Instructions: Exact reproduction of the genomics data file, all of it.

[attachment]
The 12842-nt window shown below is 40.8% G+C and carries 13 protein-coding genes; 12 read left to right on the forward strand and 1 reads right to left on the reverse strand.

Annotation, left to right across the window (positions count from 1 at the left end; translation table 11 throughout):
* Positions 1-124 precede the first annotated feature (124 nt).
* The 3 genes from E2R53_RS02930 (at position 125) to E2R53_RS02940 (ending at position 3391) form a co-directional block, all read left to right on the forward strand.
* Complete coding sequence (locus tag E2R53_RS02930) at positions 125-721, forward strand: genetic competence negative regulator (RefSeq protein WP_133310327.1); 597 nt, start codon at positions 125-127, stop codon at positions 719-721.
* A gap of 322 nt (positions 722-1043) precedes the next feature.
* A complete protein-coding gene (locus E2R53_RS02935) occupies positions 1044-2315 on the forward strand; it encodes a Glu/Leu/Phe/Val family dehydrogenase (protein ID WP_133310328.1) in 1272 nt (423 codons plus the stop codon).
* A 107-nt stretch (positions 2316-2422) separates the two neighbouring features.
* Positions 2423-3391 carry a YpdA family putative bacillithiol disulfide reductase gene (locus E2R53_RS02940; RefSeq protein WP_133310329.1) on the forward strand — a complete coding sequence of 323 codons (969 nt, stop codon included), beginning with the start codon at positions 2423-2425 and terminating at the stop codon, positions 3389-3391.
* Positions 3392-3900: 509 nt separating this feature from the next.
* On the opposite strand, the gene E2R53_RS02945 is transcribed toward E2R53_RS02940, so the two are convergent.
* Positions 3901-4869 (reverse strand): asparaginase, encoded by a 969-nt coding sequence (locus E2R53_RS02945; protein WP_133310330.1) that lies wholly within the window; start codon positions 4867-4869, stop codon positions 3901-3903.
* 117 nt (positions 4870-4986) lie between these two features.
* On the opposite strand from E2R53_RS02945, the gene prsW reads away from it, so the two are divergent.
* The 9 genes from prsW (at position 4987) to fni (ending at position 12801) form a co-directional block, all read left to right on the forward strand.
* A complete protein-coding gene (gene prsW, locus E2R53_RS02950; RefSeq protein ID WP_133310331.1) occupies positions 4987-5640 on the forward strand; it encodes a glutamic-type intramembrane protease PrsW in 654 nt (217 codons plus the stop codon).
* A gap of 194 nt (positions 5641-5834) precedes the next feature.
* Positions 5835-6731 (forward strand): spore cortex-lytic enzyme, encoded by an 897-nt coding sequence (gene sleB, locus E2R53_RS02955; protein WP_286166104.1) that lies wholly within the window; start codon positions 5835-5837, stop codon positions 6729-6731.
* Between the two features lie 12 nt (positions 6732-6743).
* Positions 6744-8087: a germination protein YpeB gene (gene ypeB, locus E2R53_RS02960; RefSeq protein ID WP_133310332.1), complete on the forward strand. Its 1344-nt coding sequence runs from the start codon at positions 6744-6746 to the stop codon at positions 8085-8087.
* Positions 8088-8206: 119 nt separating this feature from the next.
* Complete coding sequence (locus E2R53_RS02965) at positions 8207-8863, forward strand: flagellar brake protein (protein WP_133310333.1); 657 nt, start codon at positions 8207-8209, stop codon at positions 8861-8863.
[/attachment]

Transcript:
The 12842-nt window shown below is 40.8% G+C and carries 13 protein-coding genes; 12 read left to right on the forward strand and 1 reads right to left on the reverse strand.

Annotation, left to right across the window (positions count from 1 at the left end; translation table 11 throughout):
* Positions 1-124 precede the first annotated feature (124 nt).
* The 3 genes from E2R53_RS02930 (at position 125) to E2R53_RS02940 (ending at position 3391) form a co-directional block, all read left to right on the forward strand.
* Complete coding sequence (locus tag E2R53_RS02930) at positions 125-721, forward strand: genetic competence negative regulator (RefSeq protein WP_133310327.1); 597 nt, start codon at positions 125-127, stop codon at positions 719-721.
* A gap of 322 nt (positions 722-1043) precedes the next feature.
* A complete protein-coding gene (locus E2R53_RS02935) occupies positions 1044-2315 on the forward strand; it encodes a Glu/Leu/Phe/Val family dehydrogenase (protein ID WP_133310328.1) in 1272 nt (423 codons plus the stop codon).
* A 107-nt stretch (positions 2316-2422) separates the two neighbouring features.
* Positions 2423-3391 carry a YpdA family putative bacillithiol disulfide reductase gene (locus E2R53_RS02940; RefSeq protein WP_133310329.1) on the forward strand — a complete coding sequence of 323 codons (969 nt, stop codon included), beginning with the start codon at positions 2423-2425 and terminating at the stop codon, positions 3389-3391.
* Positions 3392-3900: 509 nt separating this feature from the next.
* On the opposite strand, the gene E2R53_RS02945 is transcribed toward E2R53_RS02940, so the two are convergent.
* Positions 3901-4869 (reverse strand): asparaginase, encoded by a 969-nt coding sequence (locus E2R53_RS02945; protein WP_133310330.1) that lies wholly within the window; start codon positions 4867-4869, stop codon positions 3901-3903.
* 117 nt (positions 4870-4986) lie between these two features.
* On the opposite strand from E2R53_RS02945, the gene prsW reads away from it, so the two are divergent.
* The 9 genes from prsW (at position 4987) to fni (ending at position 12801) form a co-directional block, all read left to right on the forward strand.
* A complete protein-coding gene (gene prsW, locus E2R53_RS02950; RefSeq protein ID WP_133310331.1) occupies positions 4987-5640 on the forward strand; it encodes a glutamic-type intramembrane protease PrsW in 654 nt (217 codons plus the stop codon).
* A gap of 194 nt (positions 5641-5834) precedes the next feature.
* Positions 5835-6731 (forward strand): spore cortex-lytic enzyme, encoded by an 897-nt coding sequence (gene sleB, locus E2R53_RS02955; protein WP_286166104.1) that lies wholly within the window; start codon positions 5835-5837, stop codon positions 6729-6731.
* Between the two features lie 12 nt (positions 6732-6743).
* Positions 6744-8087: a germination protein YpeB gene (gene ypeB, locus E2R53_RS02960; RefSeq protein ID WP_133310332.1), complete on the forward strand. Its 1344-nt coding sequence runs from the start codon at positions 6744-6746 to the stop codon at positions 8085-8087.
* Positions 8088-8206: 119 nt separating this feature from the next.
* Complete coding sequence (locus E2R53_RS02965) at positions 8207-8863, forward strand: flagellar brake protein (protein WP_133310333.1); 657 nt, start codon at positions 8207-8209, stop codon at positions 8861-8863.